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Friday 7 May 2021
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By Emma Broomfield
As UK government debt crashes through historic milestones how high can it go? Can the government afford to help struggling households and instil confidence in wealthier households to spend?
In a recent Wheeler Institute webinar, Andrew Scott and Paolo Surico, Professors of Economics at London Business School, join Elias Papaioannou, Academic Co-Director of the Wheeler Institute, to explore the limits and implications of UK government and household debt.
Professor Surico has been one of the leading voices working on household and corporate debt. In the webinar, that is part of the Institute’s series focusing on the UK economy, he sets out the evidence for different households’ ability to pay off debt.
After the 2008 crisis, UK household debt peaked, at almost 1.5 times the level of income, and in the fourth quarter of 2019, household debt is on average 1.3 times income. This suggests households have some headroom, but this is only part of the story, says Professor Surico.
“The top 25% of the income distribution accounts for almost 50% of the decline in aggregate consumption”
Looking at the household balance sheet of the UK economy, Professor Surico’s research compares three housing tenure groups, which are evenly represented: outright owners, mortgagors, and renters.
When you figure out how much the level of debt is in relation to the liquid wealth that they hold, as Professor Surico has, you quickly establish who will suffer most if debt increases.
His research has found that outright owners in the UK have significant liquid wealth but very little debt and so they are unleveraged. This means they can absorb an income shock without cutting back on essentials or even discretionary purchases. This means they can absorb further debt without cutting back on essentials or even discretionary purchases.
On the other hand, at the bottom of the wealth distribution, despite having less debt in total, the poor are more exposed. This is because their debt is higher than their level of wealth, therefore a poorer household in this situation is highly leveraged. This means they are likely to have to cut spending on essentials and certainly any discretionary spending, if they have any. This group also has no savings and, by definition, has more expensive unsecured loans and are living a hand-to-mouth existence.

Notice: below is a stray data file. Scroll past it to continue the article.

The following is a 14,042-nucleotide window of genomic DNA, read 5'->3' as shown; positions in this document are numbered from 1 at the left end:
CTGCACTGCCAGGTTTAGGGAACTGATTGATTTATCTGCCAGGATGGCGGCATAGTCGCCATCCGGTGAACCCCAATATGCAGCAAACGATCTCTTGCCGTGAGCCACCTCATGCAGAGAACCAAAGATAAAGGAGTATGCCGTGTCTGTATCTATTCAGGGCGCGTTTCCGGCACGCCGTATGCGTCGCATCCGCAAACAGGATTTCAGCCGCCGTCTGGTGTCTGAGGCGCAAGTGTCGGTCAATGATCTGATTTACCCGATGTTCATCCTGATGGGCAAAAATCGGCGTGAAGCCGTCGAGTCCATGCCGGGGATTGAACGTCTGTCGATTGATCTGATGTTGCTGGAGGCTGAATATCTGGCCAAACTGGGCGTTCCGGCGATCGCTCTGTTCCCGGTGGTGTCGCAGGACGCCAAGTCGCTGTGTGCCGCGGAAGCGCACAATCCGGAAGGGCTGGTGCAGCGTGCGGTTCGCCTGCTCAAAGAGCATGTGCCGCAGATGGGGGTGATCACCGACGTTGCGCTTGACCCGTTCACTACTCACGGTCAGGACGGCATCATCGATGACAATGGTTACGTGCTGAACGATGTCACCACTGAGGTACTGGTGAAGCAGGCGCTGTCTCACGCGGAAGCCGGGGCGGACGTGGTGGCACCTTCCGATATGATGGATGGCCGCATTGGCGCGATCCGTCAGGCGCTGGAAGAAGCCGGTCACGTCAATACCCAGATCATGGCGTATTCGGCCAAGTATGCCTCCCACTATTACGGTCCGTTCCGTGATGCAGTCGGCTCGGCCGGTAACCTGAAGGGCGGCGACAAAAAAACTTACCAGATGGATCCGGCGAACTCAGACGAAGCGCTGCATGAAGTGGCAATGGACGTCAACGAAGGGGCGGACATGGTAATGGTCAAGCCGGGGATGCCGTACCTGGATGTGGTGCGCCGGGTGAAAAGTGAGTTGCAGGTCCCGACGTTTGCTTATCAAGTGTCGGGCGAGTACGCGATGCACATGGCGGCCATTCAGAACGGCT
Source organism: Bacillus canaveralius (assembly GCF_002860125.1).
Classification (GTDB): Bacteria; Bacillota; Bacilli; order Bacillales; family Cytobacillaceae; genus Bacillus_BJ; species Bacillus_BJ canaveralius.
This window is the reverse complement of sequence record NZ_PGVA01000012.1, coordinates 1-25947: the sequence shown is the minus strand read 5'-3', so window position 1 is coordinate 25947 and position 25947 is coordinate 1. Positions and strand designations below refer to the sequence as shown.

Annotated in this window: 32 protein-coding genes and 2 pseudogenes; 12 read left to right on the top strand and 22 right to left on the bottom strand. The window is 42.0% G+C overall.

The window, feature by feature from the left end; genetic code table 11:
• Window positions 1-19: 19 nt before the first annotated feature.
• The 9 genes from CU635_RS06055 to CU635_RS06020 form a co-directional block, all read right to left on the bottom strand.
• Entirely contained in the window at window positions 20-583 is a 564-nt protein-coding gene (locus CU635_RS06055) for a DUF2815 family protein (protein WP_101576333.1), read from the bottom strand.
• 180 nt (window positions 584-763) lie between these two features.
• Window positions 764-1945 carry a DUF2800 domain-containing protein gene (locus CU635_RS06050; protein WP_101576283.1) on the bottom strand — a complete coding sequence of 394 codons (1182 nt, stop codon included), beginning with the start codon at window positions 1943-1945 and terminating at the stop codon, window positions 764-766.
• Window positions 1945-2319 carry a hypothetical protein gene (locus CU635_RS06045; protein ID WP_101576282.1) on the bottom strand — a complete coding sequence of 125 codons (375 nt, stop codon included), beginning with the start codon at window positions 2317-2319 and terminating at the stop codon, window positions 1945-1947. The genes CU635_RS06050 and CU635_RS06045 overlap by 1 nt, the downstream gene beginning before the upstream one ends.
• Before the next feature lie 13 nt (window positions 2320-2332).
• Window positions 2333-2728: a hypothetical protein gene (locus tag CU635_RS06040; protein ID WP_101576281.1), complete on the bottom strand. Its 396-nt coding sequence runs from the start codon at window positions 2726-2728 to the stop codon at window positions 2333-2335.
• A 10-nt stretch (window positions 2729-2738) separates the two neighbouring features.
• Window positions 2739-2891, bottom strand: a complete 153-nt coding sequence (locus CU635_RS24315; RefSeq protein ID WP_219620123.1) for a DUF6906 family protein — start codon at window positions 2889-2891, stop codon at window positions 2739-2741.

The mortgagors in the middle are a very diverse group. The median in this group have comparable liquidity to the renters. These are households who have bought homes for the first time and who have stretched themselves to do so, by cashing in savings for a deposit. Even before COVID-19 struck, Professor Surico found, that a third of British people are spending every penny of income they receive.
The findings for renters looks worse when you consider employment. While mortgagors are typically in jobs they can do from home and are less likely to be furloughed, a higher share of people that have been furloughed are renters. In fact, people at the bottom of the income spectrum are seven times more likely, to be in a sector that has been shut down because of the crisis than people at the top of the income distribution. People on a low income tend to be younger, tend to be less skilled and tend to be renters.
In a collaboration with Sinem Hacioglu and Diego Kaenzig, Professor Surico and his colleagues looked at household spending across the outright owner, mortgager and renter groups. They found that, while spending has been cut across households, it was the wealthier households that cut the most in absolute terms. These cutbacks, across a discretionary basket, do little to harm their standard of living but does most to harm aggregate demand in the economy. The top 25% of the income distribution (which features far more mortgagors than renters) account for almost 50% of the decline in aggregate consumption associated with the COVID-19 crisis
“The question should not be whether the government can afford to help… but whether it can afford not to”
The mortgagors have cut spending too, but they’ve focused their cash on repaying their existing debts. The renters are cutting the least because they have little or no discretionary spending, but they will experience the greatest fall in their standard of living as they borrow more or cut essentials.
It is a picture that is not reflected by government policy, which Professor Surico has found is focused more on helping mortgagors, through payment holidays, despite only one-third of this group facing liquidity trouble.
The question should not be whether the government can afford to help these vulnerable groups but whether it can afford not to, says Professor Scott.
While, UK government debt has jumped to its highest level since 1963, in terms of its ratio to GDP, and April was the biggest ever month in borrowing throughout all of history these are not unprecedented times. Professor Scott expects borrowing to exceed the 90% of GDP incurred during the 2008 financial crisis and reach 120-150% of GDP.
However, he stresses that it is important to think of debt as a buffer, a way of responding to shocks that happen in the economy and it should not be policymakers’ main economic target. In response to a one-in-50-year pandemic, it is entirely plausible that your debt should take 50-years to pay back, he says. A government balance sheet is not like a household balance sheet.
Looking over a 300-year sample of UK debt, a level of 120-150% of GDP isn’t unmanageable.
Ultimately, Professor Scott believes, the UK government is well placed to grow its debt and pay it off. And as the pandemic stalled the economy rapidly, it will also improve more rapidly than other recessions.
Based on these findings, the professors are recommending the government take these three steps to retarget funding to the hardest hit: